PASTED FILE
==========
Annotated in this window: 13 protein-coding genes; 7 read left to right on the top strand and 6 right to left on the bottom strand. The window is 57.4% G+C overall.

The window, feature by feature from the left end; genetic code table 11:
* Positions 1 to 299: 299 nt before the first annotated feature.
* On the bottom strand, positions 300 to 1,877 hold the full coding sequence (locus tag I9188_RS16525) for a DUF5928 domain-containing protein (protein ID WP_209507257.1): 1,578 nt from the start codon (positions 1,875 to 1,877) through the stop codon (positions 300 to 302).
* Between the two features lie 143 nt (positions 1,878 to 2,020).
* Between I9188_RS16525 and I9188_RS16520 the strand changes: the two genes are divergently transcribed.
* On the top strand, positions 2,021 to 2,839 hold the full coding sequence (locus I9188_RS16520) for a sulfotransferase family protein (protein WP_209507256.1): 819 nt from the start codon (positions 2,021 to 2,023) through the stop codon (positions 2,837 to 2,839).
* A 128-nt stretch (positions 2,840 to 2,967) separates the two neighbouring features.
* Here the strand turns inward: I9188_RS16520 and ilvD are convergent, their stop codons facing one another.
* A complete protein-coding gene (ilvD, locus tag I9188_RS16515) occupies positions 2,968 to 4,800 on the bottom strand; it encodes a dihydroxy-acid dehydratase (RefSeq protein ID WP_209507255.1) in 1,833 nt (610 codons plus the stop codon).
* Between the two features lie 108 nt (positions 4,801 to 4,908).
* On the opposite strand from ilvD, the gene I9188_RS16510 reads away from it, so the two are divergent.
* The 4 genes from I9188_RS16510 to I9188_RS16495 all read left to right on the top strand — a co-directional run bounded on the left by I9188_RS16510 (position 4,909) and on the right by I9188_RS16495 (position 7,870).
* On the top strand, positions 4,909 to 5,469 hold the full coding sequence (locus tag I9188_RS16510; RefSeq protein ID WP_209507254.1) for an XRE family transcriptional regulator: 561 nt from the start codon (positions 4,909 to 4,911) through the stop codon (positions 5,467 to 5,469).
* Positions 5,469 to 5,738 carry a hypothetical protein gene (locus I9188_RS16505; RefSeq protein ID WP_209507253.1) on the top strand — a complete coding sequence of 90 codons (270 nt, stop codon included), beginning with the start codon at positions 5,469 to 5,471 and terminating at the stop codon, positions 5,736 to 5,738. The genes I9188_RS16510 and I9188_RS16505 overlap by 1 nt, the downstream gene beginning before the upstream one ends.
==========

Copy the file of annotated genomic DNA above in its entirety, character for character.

Annotated in this window: 13 protein-coding genes; 7 read left to right on the top strand and 6 right to left on the bottom strand. The window is 57.4% G+C overall.

The window, feature by feature from the left end; genetic code table 11:
* Positions 1 to 299: 299 nt before the first annotated feature.
* On the bottom strand, positions 300 to 1,877 hold the full coding sequence (locus tag I9188_RS16525) for a DUF5928 domain-containing protein (protein ID WP_209507257.1): 1,578 nt from the start codon (positions 1,875 to 1,877) through the stop codon (positions 300 to 302).
* Between the two features lie 143 nt (positions 1,878 to 2,020).
* Between I9188_RS16525 and I9188_RS16520 the strand changes: the two genes are divergently transcribed.
* On the top strand, positions 2,021 to 2,839 hold the full coding sequence (locus I9188_RS16520) for a sulfotransferase family protein (protein WP_209507256.1): 819 nt from the start codon (positions 2,021 to 2,023) through the stop codon (positions 2,837 to 2,839).
* A 128-nt stretch (positions 2,840 to 2,967) separates the two neighbouring features.
* Here the strand turns inward: I9188_RS16520 and ilvD are convergent, their stop codons facing one another.
* A complete protein-coding gene (ilvD, locus tag I9188_RS16515) occupies positions 2,968 to 4,800 on the bottom strand; it encodes a dihydroxy-acid dehydratase (RefSeq protein ID WP_209507255.1) in 1,833 nt (610 codons plus the stop codon).
* Between the two features lie 108 nt (positions 4,801 to 4,908).
* On the opposite strand from ilvD, the gene I9188_RS16510 reads away from it, so the two are divergent.
* The 4 genes from I9188_RS16510 to I9188_RS16495 all read left to right on the top strand — a co-directional run bounded on the left by I9188_RS16510 (position 4,909) and on the right by I9188_RS16495 (position 7,870).
* On the top strand, positions 4,909 to 5,469 hold the full coding sequence (locus tag I9188_RS16510; RefSeq protein ID WP_209507254.1) for an XRE family transcriptional regulator: 561 nt from the start codon (positions 4,909 to 4,911) through the stop codon (positions 5,467 to 5,469).
* Positions 5,469 to 5,738 carry a hypothetical protein gene (locus I9188_RS16505; RefSeq protein ID WP_209507253.1) on the top strand — a complete coding sequence of 90 codons (270 nt, stop codon included), beginning with the start codon at positions 5,469 to 5,471 and terminating at the stop codon, positions 5,736 to 5,738. The genes I9188_RS16510 and I9188_RS16505 overlap by 1 nt, the downstream gene beginning before the upstream one ends.